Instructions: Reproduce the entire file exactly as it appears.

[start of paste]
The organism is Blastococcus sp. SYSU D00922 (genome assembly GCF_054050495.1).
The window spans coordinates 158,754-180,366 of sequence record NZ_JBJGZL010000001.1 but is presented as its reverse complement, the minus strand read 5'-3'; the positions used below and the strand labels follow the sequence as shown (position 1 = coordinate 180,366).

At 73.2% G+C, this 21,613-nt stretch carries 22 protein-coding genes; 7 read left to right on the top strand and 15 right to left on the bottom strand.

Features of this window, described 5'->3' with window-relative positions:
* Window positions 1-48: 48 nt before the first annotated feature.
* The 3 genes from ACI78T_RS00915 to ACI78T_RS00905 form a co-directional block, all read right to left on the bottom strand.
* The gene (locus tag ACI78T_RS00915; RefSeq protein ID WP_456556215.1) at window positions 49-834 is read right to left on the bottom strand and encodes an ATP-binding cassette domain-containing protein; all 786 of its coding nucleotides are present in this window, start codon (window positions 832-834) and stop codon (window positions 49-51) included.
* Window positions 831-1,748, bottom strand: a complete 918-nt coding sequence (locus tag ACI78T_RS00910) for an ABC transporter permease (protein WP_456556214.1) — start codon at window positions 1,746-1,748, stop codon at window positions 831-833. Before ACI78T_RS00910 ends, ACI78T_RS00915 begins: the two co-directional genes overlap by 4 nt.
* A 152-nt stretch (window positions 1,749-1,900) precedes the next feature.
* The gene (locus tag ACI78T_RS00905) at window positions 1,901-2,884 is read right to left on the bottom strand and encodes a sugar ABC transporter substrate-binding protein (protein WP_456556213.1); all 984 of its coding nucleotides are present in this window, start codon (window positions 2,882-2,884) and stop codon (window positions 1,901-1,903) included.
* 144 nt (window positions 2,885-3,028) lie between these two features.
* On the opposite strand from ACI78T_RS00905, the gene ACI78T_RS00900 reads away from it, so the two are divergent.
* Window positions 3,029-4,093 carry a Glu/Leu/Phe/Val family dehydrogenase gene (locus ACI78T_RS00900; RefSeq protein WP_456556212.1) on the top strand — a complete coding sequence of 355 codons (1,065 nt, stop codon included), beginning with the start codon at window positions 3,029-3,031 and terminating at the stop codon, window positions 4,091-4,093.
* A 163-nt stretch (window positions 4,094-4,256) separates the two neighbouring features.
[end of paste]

The organism is Blastococcus sp. SYSU D00922 (genome assembly GCF_054050495.1).
The window spans coordinates 158,754-180,366 of sequence record NZ_JBJGZL010000001.1 but is presented as its reverse complement, the minus strand read 5'-3'; the positions used below and the strand labels follow the sequence as shown (position 1 = coordinate 180,366).

At 73.2% G+C, this 21,613-nt stretch carries 22 protein-coding genes; 7 read left to right on the top strand and 15 right to left on the bottom strand.

Features of this window, described 5'->3' with window-relative positions:
* Window positions 1-48: 48 nt before the first annotated feature.
* The 3 genes from ACI78T_RS00915 to ACI78T_RS00905 form a co-directional block, all read right to left on the bottom strand.
* The gene (locus tag ACI78T_RS00915; RefSeq protein ID WP_456556215.1) at window positions 49-834 is read right to left on the bottom strand and encodes an ATP-binding cassette domain-containing protein; all 786 of its coding nucleotides are present in this window, start codon (window positions 832-834) and stop codon (window positions 49-51) included.
* Window positions 831-1,748, bottom strand: a complete 918-nt coding sequence (locus tag ACI78T_RS00910) for an ABC transporter permease (protein WP_456556214.1) — start codon at window positions 1,746-1,748, stop codon at window positions 831-833. Before ACI78T_RS00910 ends, ACI78T_RS00915 begins: the two co-directional genes overlap by 4 nt.
* A 152-nt stretch (window positions 1,749-1,900) precedes the next feature.
* The gene (locus tag ACI78T_RS00905) at window positions 1,901-2,884 is read right to left on the bottom strand and encodes a sugar ABC transporter substrate-binding protein (protein WP_456556213.1); all 984 of its coding nucleotides are present in this window, start codon (window positions 2,882-2,884) and stop codon (window positions 1,901-1,903) included.
* 144 nt (window positions 2,885-3,028) lie between these two features.
* On the opposite strand from ACI78T_RS00905, the gene ACI78T_RS00900 reads away from it, so the two are divergent.
* Window positions 3,029-4,093 carry a Glu/Leu/Phe/Val family dehydrogenase gene (locus ACI78T_RS00900; RefSeq protein WP_456556212.1) on the top strand — a complete coding sequence of 355 codons (1,065 nt, stop codon included), beginning with the start codon at window positions 3,029-3,031 and terminating at the stop codon, window positions 4,091-4,093.
* A 163-nt stretch (window positions 4,094-4,256) separates the two neighbouring features.